gardening so the information here is from that publication plus an article by Catherine Boeckmann.
The foundation for using moon signs is observation. It is NOT astrology or astrological “best days.” The
basic idea behind Planting by the Moon is that cycles of the moon affect plant growth. Moon phase
gardening takes into account two periods of the lunar cycle: the time between the new moon and the full
moon (the waxing of the moon), and the time between the full moon and the new moon (the waning of
the moon.)

Just as the moon’s gravitational pull causes tides to rise and fall, it also affects moisture in the soil. The
theory is that seeds will absorb more water during the full moon and the new moon, when more moisture
is pulled to the soil surface, causing the seeds to swell and resulting in greater germination and better-
established plants. The moon also affects plant growth through geotropism which is how plants grow in
response to gravity. Roots grow downward in the direction of the gravitational pull and stems grow in the
opposite direction (i.e., upwards.) Now that we have that information, let’s look at how to plant by the
moon’s phases.

Plant annual flowers and fruit and vegetables that bear crops above ground (such as corn, tomatoes,
watermelon, and zucchini) during the waxing of the moon (from the day the moon is new to the day it is
full.) As the moonlight increases night by night, plants are encouraged to grow leaves and stems.
Plant flowering bulbs, biennial and perennial flowers, and vegetables that bear crops below ground (such
as onions, carrots, and potatoes) during the waning of the Moon (from the day after it is full to the day
before it is new again.) As the moonlight decreases night by night, plants are encouraged to grow roots,
tubers, and bulbs.

Where dates for planting by the moon are concerned, see the almanac Planting Calendar for dates based
on average last frost dates and moon phase. Be sure and get the right edition of the almanac because it is
customized to your local U.S. zip code or Canadian postal code.

The almanac also provides favorable dates for sowing seeds or transplanting in the ground for all popular
vegetables and edibles. You could also calculate planting dates yourself by looking at the Moon Phase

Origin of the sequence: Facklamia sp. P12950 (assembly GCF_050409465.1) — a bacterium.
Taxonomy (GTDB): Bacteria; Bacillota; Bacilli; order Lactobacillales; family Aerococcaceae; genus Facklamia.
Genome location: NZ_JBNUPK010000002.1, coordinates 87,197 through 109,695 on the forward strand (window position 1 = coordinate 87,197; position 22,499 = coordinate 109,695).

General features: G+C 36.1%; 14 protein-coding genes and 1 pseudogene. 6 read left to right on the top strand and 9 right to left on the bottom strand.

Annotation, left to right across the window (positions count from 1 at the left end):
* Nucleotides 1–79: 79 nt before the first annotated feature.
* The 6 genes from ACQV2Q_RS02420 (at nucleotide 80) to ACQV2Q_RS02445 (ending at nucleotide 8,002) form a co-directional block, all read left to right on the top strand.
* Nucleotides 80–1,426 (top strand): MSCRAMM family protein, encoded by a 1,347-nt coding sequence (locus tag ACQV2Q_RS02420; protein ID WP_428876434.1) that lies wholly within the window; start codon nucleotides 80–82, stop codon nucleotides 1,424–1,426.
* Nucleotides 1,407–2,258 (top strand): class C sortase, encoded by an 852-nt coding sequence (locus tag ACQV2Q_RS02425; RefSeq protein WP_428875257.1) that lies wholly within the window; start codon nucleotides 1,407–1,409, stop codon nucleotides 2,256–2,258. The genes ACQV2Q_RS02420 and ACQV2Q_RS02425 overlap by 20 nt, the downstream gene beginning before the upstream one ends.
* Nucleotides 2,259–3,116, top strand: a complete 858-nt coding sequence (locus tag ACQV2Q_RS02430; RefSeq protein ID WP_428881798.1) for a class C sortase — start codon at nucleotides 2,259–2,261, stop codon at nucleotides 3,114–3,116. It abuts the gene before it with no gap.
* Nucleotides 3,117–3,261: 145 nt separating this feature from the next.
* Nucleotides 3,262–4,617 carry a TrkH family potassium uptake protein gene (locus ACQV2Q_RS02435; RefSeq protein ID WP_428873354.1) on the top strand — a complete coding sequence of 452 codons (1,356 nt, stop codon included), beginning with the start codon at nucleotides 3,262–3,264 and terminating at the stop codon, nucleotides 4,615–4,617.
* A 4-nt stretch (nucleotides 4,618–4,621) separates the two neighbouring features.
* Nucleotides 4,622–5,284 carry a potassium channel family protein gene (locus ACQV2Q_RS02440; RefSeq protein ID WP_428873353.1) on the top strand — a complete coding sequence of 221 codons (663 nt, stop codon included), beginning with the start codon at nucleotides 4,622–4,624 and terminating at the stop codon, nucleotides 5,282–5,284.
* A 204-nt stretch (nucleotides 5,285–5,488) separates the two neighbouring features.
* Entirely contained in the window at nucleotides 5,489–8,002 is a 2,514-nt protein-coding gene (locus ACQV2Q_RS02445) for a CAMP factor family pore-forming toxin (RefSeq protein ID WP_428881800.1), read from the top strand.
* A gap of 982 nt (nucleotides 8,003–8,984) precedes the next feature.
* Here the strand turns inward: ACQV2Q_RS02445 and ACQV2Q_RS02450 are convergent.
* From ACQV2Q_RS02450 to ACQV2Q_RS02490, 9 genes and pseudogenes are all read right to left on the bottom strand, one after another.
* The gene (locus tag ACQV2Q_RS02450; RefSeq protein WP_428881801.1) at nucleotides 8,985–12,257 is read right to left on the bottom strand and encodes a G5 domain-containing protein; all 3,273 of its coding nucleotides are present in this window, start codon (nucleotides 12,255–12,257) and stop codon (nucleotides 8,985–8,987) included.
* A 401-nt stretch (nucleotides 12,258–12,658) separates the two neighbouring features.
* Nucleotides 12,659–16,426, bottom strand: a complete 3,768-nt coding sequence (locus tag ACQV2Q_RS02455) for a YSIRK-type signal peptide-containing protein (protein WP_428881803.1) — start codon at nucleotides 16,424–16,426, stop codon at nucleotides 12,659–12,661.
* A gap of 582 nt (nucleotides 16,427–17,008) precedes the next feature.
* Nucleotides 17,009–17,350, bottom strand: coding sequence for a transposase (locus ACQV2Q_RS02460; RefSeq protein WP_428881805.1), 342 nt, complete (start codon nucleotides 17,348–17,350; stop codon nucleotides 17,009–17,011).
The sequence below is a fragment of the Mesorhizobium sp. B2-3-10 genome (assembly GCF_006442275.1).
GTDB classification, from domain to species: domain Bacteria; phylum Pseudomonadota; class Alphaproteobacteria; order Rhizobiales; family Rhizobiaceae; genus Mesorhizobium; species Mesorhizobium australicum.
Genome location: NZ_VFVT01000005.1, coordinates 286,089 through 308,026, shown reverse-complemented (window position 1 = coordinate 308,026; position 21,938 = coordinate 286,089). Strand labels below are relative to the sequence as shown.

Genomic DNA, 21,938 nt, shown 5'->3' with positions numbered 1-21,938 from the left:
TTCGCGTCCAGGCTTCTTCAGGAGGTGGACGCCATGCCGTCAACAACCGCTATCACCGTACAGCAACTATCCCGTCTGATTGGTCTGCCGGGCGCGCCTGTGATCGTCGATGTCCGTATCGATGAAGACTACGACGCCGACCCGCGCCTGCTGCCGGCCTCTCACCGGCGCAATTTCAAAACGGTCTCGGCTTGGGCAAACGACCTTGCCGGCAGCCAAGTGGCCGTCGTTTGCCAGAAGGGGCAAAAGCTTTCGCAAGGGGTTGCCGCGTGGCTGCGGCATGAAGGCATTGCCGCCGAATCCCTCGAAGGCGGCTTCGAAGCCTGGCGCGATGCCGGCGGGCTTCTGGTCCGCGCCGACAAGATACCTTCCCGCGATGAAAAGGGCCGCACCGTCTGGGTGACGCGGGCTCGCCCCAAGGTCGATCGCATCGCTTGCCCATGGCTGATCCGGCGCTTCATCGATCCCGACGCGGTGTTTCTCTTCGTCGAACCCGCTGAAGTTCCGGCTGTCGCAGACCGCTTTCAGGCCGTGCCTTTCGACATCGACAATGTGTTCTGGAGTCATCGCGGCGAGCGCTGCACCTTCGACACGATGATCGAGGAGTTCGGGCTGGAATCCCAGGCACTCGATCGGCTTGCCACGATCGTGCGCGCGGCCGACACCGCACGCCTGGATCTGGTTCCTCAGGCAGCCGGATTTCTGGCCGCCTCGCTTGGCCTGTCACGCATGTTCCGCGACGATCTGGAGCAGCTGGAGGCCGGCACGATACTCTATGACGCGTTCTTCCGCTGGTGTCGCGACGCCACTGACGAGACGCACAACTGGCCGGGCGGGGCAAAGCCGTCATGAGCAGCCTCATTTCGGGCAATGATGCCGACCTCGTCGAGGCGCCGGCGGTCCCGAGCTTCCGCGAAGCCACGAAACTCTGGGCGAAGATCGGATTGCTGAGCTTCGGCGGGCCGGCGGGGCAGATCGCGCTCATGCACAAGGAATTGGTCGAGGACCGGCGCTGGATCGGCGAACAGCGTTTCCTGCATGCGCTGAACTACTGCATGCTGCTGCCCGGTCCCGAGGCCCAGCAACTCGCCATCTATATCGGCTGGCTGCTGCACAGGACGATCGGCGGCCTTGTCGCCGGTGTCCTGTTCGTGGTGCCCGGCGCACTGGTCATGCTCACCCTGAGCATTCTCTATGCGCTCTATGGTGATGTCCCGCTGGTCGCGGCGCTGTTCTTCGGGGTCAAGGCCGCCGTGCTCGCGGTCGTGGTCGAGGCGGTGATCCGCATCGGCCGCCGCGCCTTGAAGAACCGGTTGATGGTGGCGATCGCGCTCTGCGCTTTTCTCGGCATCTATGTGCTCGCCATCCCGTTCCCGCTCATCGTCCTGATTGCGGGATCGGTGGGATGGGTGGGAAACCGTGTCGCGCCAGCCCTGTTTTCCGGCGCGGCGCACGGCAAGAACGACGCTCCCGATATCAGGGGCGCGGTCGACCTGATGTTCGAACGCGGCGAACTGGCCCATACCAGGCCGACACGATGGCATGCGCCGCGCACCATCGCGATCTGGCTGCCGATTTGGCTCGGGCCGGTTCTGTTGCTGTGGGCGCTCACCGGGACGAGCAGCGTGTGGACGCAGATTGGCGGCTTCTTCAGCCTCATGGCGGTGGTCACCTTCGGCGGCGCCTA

Calendar and the following the guidelines above.

If you have any questions about Planting by the Moon, contact me in the Gilmer County UGA
Extension office.

An Equal Opportunity/Affirmative Action Organization

Make Valentine’s Day Flowers and Plants Last Longer

Community, Outdoors

Make Valentine’s Day Flowers and Plants Last Longer

By: Eddie Ayers, County Extension Agent

Valentine’s Day is almost here and if you are like me, you are frantically trying to decide what to give a loved one. But before you decide, please put some thought into your choice.

But first, did you know that the occasion actually started back during the Roman Empire? The poet Chaucer changed the perception with flowery poetry and turned it into one of the most popular days to give flowers. There is a lot of symbolism around the type, color, and number of flowers that are given, but rather than going into all that, I want to provide you with some ideas about the types of flowers to give and how flowers should be cared for.

Roses are the most popular flower given for Valentine’s Day, but did you realize that tulips are the second most popular? Don’t rule out giving a live plant (or even a potted flowering plant) that can be kept indoors and/or moved outside once the weather warms up. I like live plants because they can be enjoyed all year, not just on this special day, but an avid gardener might simply enjoy a gardening gift. Below are a few guidelines which will make live flowers last longer.